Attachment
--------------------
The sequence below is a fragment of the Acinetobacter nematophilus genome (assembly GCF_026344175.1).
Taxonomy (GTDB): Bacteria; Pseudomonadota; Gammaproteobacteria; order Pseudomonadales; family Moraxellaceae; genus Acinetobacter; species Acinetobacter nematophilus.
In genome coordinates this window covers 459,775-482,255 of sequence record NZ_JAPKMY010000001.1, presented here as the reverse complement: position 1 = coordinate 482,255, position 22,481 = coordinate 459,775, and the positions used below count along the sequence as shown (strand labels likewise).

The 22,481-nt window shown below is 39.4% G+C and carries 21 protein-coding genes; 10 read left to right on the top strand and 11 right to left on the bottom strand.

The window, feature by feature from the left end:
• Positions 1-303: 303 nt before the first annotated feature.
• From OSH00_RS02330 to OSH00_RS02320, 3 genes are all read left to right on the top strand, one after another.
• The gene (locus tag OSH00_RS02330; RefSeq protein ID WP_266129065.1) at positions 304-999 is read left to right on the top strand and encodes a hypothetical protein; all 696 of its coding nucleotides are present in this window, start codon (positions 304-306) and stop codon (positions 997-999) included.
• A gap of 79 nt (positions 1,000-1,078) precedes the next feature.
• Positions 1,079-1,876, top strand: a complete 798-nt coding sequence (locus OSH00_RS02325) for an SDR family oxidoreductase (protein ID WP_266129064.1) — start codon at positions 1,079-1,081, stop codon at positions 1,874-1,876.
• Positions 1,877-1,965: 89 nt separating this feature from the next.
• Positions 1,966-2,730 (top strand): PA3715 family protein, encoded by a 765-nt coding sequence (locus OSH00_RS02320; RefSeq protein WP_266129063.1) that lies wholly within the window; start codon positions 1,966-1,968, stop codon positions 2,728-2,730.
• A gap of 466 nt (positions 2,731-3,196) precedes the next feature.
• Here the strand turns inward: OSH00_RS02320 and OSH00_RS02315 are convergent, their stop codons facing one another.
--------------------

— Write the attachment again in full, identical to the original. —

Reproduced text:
The sequence below is a fragment of the Acinetobacter nematophilus genome (assembly GCF_026344175.1).
Taxonomy (GTDB): Bacteria; Pseudomonadota; Gammaproteobacteria; order Pseudomonadales; family Moraxellaceae; genus Acinetobacter; species Acinetobacter nematophilus.
In genome coordinates this window covers 459,775-482,255 of sequence record NZ_JAPKMY010000001.1, presented here as the reverse complement: position 1 = coordinate 482,255, position 22,481 = coordinate 459,775, and the positions used below count along the sequence as shown (strand labels likewise).

The 22,481-nt window shown below is 39.4% G+C and carries 21 protein-coding genes; 10 read left to right on the top strand and 11 right to left on the bottom strand.

The window, feature by feature from the left end:
• Positions 1-303: 303 nt before the first annotated feature.
• From OSH00_RS02330 to OSH00_RS02320, 3 genes are all read left to right on the top strand, one after another.
• The gene (locus tag OSH00_RS02330; RefSeq protein ID WP_266129065.1) at positions 304-999 is read left to right on the top strand and encodes a hypothetical protein; all 696 of its coding nucleotides are present in this window, start codon (positions 304-306) and stop codon (positions 997-999) included.
• A gap of 79 nt (positions 1,000-1,078) precedes the next feature.
• Positions 1,079-1,876, top strand: a complete 798-nt coding sequence (locus OSH00_RS02325) for an SDR family oxidoreductase (protein ID WP_266129064.1) — start codon at positions 1,079-1,081, stop codon at positions 1,874-1,876.
• Positions 1,877-1,965: 89 nt separating this feature from the next.
• Positions 1,966-2,730 (top strand): PA3715 family protein, encoded by a 765-nt coding sequence (locus OSH00_RS02320; RefSeq protein WP_266129063.1) that lies wholly within the window; start codon positions 1,966-1,968, stop codon positions 2,728-2,730.
• A gap of 466 nt (positions 2,731-3,196) precedes the next feature.
• Here the strand turns inward: OSH00_RS02320 and OSH00_RS02315 are convergent, their stop codons facing one another.